What the article does not state is that the new mining legislation was written by the mining companies, deregulates to the point of danger, removed any recourse for citizens, when the polluting begins as it has for so many mines in the world, Wisconsin will be left to pay for it, much like the taxpayers are now paying for the Gulf clean up. Also, the new legislation removes the right for citizens to sue the mines for their destruction.

What is also not listed is the fact that the mines are still polluting Flambeau Mine even as we write. The Flambeau river is being innundated with toxic chemicals, and the law suit against them is still on going.

What is also not represented here is that Ron Johnson has a personal interest in mining in this state, and is representing not the people but the corporations.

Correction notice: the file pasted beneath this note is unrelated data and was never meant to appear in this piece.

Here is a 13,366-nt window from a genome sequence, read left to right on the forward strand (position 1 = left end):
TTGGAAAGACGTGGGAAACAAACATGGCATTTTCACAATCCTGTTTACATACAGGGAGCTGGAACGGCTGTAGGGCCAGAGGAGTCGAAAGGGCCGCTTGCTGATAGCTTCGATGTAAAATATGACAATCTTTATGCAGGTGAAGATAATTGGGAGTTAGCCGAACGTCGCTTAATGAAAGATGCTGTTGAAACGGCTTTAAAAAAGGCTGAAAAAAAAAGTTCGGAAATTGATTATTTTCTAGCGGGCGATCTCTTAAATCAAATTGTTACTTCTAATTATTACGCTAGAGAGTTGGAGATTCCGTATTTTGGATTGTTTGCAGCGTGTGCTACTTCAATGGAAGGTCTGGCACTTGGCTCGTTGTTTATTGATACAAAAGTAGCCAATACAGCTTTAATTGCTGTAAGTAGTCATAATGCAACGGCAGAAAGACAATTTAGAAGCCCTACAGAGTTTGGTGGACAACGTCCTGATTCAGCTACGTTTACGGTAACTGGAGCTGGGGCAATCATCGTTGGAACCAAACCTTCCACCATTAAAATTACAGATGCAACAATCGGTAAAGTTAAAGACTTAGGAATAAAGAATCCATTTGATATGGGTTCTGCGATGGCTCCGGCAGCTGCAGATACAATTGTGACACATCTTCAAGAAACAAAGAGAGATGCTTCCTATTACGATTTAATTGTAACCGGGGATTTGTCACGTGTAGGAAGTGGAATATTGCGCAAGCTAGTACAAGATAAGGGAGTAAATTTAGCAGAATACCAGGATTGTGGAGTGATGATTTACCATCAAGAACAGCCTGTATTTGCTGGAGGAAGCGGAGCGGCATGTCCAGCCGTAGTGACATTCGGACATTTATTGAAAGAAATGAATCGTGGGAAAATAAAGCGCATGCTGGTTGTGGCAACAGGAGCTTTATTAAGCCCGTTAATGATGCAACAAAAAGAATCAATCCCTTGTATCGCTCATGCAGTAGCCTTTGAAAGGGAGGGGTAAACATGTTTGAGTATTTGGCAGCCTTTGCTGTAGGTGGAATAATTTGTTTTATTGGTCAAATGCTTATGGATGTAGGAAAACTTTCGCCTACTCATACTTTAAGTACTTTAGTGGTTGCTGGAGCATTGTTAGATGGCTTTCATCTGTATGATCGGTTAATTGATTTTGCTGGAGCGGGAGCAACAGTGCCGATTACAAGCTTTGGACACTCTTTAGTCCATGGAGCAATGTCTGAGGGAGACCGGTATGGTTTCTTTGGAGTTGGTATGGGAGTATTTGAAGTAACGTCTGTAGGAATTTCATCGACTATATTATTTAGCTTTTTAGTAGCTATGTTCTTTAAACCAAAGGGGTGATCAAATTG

So please, read this piece as a bit of PR for the mines, not fact, not truth and certainly not what is good for Wisconsin. Also educate yourselves on Cline Mining miserable record all over the world of leaving a trail of toxic pollution and no responsiblity for clean up wherever they go.

Are a slight 35 years worth of jobs worth pollution of Lake Superior, killing fish birds the tourist industry and our communities? Hardly. We are more creative and can find new economic ways if we had the support of our government. But they have sold out to big mines.

Lastly, if the mines try to come in here, they will face a HUGE groundswell of resistance as we stand to say No.

 
At July 18, 2011 at 9:51 AM, Blogger xoff said...

It wasn't just the rushed attempt to push through a secret bill draft that no one but WMC and the mining companies had seen that has people alarmed. It is a radical proposal that shortens approval time for mines to less than a year, eliminates or weakens many of the environmental safeguards, and greatly limits public input. A mine that could cover more than 80 square miles and operate for 100 years needs more than a quick rubber stamp of approval.

 
At July 18, 2011 at 9:53 AM, OpenID 479d8b18-b14d-11e0-811b-000bcdca4d7a said...

Also don't believe for a minute his "facts" about sulfide mining in MN. They are now paying hugely for these lies over there.